Monday, September 26, 2011

Sub-Two-Hour Marathon in 2038

Inspired by Patrick Makau Musyoki's new marathon record in Berlin yesterday, I looked for trends in the marathon world records for each decade going back a century. I only included the fastest time in each decade. I expected a plateau like this, but I didn't expect it to be so neatly logarithmic. Explanation of the graph: the Y-axis times are in seconds, so 10,800 is a 3 hour race and 7,200 is a 2 hour race. The horizontal red line is a two-hour marathon, the vertical dark line is 2038, and the light gray prediction line is the trend for future marathons. (Note that the prediction line on the graph is for illustration only - the numbers come from the best-fit equation printed on the graph.)

Look at that R. That's a damn good fit. Marathon records are a very logarithmic phenomenon.

A whole crop of articles commented over the last year on statistically improbable sprinter Usain Bolt, who is ahead-of-trend by thirty years. In the same vein, looking at the marathon plot, we shouldn't expect a male human to break two hours in the marathon until 2038. And it's reasonably assumed that the incremental improvements we see in these times is a result of (decreasing marginal) improvements in training, nutrition, and running equipment. Therefore, if this record is broken significantly ahead of that (you can decide how to calculate standard deviations if you want to define exactly what "significantly" means) then I predict one or more of the following will have happened:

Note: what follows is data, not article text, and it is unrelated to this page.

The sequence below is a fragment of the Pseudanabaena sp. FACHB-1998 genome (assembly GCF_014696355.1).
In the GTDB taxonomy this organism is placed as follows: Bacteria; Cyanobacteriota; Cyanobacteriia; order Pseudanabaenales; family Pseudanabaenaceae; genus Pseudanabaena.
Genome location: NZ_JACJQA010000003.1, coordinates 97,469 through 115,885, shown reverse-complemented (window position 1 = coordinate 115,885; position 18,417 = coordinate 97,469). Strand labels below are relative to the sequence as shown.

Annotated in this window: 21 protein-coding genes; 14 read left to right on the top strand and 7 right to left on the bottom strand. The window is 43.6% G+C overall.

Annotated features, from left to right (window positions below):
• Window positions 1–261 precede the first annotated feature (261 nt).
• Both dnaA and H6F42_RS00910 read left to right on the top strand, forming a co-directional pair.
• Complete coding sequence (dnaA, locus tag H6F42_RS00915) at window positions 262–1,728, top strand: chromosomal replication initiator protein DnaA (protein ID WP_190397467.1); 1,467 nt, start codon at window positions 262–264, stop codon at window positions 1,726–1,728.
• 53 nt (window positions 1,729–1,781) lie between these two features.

- A genuine new mutation and a recruitment sifting system that can deliver the talent to the field, as is presumably the case with Bolt in short distance (someone sequence this guy already);

- New technology allows undetectable doping, either to increase blood oxygen carrying capacity, muscular oxygen efficiency, or muscle strength;

- Deliberate breeding has occurred by nation states with long-term views and an overbearing need for international prestige (China, we're looking at you, and here's why);

- Most interesting possibility: a population of humans still mostly reproductively isolated and thusfar not competing in marathons, and that has gene variants which benefit them in this event. (Tarahumara, we're looking at you now).

Intrade doesn't have a market for this prediction. But they should.

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